Where are they now?
University of Illinois, BS, ’13 in aerospace engineering and a Professional Pilot Certificate
Texas A&M, MS, May ’19 in engineering systems management
I currently work for a company called 5D Systems that provides technical services and solutions for unmanned, manned, and optionally piloted aircraft / aviation systems. In my current role I am serving as the Integration & Test IPT Lead and Flight Test Director for a newly designed full-scale unmanned aerial vehicle. Since I started working on the program about two years ago, I’ve seen the vehicle go from clean-sheet design to integrated system testing, and we will move toward our first flight this month. The pace of the work and the depth of my involvement in the development has been extremely challenging, exciting, and rewarding.
In addition to my aerospace endeavors, I also own and manage two boutique fitness studios in Houston and Austin. I came from a large family of teachers and while I decided to follow my dreams towards engineering, I have always had a passion for teaching. I wanted to create a studio environment where I could share my enthusiasm for health and fitness and help women of all ages feel confident, happy, and strong. I developed the business concept in 2013 while still in school at U of I and opened my first studio in Houston after I accepted my first job working on Boeing’s Commercial Crew Program.
Fast forward a few years and I was transitioning my life toward Austin, Texas; I accepted an aerospace job offer and signed a lease for the second location on the same day! My days transition from working with all men on a military drone to teaching all women in a barre or TRX class. For some people that might be crazy, but for me it’s the perfect balance!
I loved my experience at Illinois for a variety of reasons. However, I think the single differentiating factor for me was that Illinois allowed me the opportunity to learn from and interact with people who had varying interests and abilities. It was commonplace to meet rock star engineering students participating in Greek life, championing for an amazing cause, playing on a club sport team, and starting an online company. The students were, and still are, multi-faceted, and are defined, not by the major or college they belong to, but rather the summation of all their talents. Engaging with these kinds of people and receiving encouragement to do so from faculty and staff made Illinois the perfect place to prepare for and excel in “real life.”
I think one experience that stands out is when I first acted as a Flight Test Director. After about six months working on a new drone platform, I was asked to lead a test campaign with two unmanned vehicles, one manned vehicle, and multiple ground sensors. I was the youngest person on the program and the only female. After completing the first flight test I sort of looked at myself in the mirror and went, ‘well, I guess you can do it.” It’s funny how you often you are the only obstacle between yourself and your goals. I didn’t give myself time to think about the negative and I achieved something I previously assumed couldn’t be done until later in my career.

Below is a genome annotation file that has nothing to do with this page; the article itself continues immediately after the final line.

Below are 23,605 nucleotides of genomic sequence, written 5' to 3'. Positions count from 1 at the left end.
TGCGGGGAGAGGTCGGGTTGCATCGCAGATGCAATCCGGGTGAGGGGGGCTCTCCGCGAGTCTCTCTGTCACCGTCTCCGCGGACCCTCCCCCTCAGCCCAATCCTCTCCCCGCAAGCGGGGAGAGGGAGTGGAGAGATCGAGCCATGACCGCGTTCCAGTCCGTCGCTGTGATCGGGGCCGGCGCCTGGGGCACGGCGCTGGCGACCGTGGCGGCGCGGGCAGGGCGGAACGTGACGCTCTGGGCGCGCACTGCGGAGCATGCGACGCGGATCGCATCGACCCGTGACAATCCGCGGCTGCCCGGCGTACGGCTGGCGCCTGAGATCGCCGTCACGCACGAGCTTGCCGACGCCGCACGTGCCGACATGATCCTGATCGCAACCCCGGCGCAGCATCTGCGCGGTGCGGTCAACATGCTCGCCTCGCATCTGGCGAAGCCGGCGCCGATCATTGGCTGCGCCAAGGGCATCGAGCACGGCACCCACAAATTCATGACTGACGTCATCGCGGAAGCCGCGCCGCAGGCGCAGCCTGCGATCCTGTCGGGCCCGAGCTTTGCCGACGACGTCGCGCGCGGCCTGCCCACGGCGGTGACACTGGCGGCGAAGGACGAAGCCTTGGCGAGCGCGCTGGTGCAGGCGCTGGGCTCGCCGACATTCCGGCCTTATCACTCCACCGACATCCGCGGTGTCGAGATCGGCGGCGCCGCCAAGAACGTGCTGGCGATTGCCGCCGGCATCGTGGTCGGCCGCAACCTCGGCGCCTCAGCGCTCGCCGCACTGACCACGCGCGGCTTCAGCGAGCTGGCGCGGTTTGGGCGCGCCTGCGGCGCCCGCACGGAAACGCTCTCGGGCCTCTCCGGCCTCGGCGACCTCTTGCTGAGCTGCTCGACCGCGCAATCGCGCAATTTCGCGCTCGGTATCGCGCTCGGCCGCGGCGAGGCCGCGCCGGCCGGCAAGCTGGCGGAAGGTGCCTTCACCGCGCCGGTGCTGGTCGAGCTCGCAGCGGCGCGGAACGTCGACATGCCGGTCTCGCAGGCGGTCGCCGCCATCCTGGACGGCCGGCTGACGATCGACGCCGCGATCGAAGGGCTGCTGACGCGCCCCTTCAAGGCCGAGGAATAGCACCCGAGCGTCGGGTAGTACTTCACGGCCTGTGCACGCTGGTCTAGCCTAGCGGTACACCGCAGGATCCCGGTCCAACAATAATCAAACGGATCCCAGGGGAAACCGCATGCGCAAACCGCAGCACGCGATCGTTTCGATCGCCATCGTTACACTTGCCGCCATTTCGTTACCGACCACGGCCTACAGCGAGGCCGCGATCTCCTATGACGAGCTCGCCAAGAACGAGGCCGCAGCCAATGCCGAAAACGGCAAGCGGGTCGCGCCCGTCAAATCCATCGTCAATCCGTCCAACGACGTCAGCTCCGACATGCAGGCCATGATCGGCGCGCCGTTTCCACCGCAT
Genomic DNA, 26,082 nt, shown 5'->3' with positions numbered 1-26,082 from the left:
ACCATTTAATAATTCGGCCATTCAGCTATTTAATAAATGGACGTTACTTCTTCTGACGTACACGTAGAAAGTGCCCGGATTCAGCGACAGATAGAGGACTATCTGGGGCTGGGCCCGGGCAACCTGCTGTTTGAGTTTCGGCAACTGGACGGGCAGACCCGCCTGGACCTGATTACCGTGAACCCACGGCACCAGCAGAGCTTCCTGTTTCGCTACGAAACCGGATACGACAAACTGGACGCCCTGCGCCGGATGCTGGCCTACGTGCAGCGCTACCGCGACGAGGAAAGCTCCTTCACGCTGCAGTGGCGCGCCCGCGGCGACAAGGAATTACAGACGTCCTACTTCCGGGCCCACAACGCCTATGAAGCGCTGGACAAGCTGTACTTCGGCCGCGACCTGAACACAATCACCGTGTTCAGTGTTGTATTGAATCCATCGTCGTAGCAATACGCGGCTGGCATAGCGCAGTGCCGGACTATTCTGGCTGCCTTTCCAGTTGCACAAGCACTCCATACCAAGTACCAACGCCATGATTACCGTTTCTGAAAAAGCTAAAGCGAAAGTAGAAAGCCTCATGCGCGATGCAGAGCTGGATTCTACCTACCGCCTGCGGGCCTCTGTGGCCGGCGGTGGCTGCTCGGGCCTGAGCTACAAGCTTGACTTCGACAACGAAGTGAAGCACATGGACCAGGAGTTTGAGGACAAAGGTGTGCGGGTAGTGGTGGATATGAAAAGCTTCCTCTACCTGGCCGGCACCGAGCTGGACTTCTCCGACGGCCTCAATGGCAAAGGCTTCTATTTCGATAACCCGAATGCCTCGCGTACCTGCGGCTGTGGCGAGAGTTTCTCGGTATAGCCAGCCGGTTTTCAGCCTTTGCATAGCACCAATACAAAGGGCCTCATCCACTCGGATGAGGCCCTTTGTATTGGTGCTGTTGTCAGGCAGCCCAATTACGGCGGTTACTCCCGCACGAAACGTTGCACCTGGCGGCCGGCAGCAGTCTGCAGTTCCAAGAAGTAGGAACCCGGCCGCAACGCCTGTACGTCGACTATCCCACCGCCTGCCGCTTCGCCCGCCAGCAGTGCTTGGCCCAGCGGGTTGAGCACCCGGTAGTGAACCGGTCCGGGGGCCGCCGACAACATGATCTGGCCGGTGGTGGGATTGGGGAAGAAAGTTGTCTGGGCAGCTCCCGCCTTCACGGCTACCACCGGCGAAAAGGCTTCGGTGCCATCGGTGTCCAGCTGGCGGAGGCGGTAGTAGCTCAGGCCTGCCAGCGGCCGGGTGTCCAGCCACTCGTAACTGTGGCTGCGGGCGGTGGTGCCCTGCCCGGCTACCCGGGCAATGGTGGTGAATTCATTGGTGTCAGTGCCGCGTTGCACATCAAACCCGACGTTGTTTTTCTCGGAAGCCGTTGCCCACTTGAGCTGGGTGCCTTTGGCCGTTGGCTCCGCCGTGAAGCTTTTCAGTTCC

What advice do you have for current Illinois aerospace students?
Involve yourself in everything and worry less about your grades. Apply for every internship, participate in clubs and social events, and don’t try to define the next 30 years. The world is constantly changing, and Illinois will prepare you to be successful regardless of the career path you choose to forge for yourself.
University of Illinois BS, ’96, MS, ’97 in aerospace engineering
I work at the Johns Hopkins University Applied Physics Laboratory, where I have been since I graduated in 1997. In that time I have worked on more than 10 different spacecraft missions for NASA, most recently supporting the integration and launch of the Parker Solar Probe mission to the Sun and the New Horizons flyby of 2014 MU69 in Jan. 2019.
My work mostly focuses on the Guidance and Control subsystem for spacecraft, though I have been also working at the Spacecraft and Mission Systems level for several years. I am currently working on the Double Asteroid Redirection Test (DART) mission, whose mission is to ram an asteroid with a spacecraft and see the effects on the asteroid’s orbital state.
How did your education and experiences at Illinois help you get there?
My time at the U of I laid the foundation for the work I have done at JHU/APL. It gave me the basic knowledge which I built upon after joining the lab. I still use the textbook from AAE 391 when designing spacecraft flight software.
Everything surrounding the New Horizons mission has been exciting. Not just the technical aspects of flying by Jupiter, Pluto, and 2014 MU69, but all the public presentations, interviews, documentaries, and tours that we have given to celebrities, congressmen, and senators. I have personally discussed our mission with Brian May of Queen and the band STYX, debated Neil deGrasse Tyson about Pluto still being a planet, and discussed with Senator Barbara Mikulski why space science should be a priority in our country.
Follow your passion. There are many paths to take in aerospace engineering, from advanced material development to hypersonic fluid dynamics to interplanetary mission design. Use the time at U of I to find the area you really enjoy and envision yourself doing for the next decade and jump in with both feet. Also keep in touch with your network of friends and mentors even after graduation, as you never know where the next opportunity for ground breaking research and development will come from.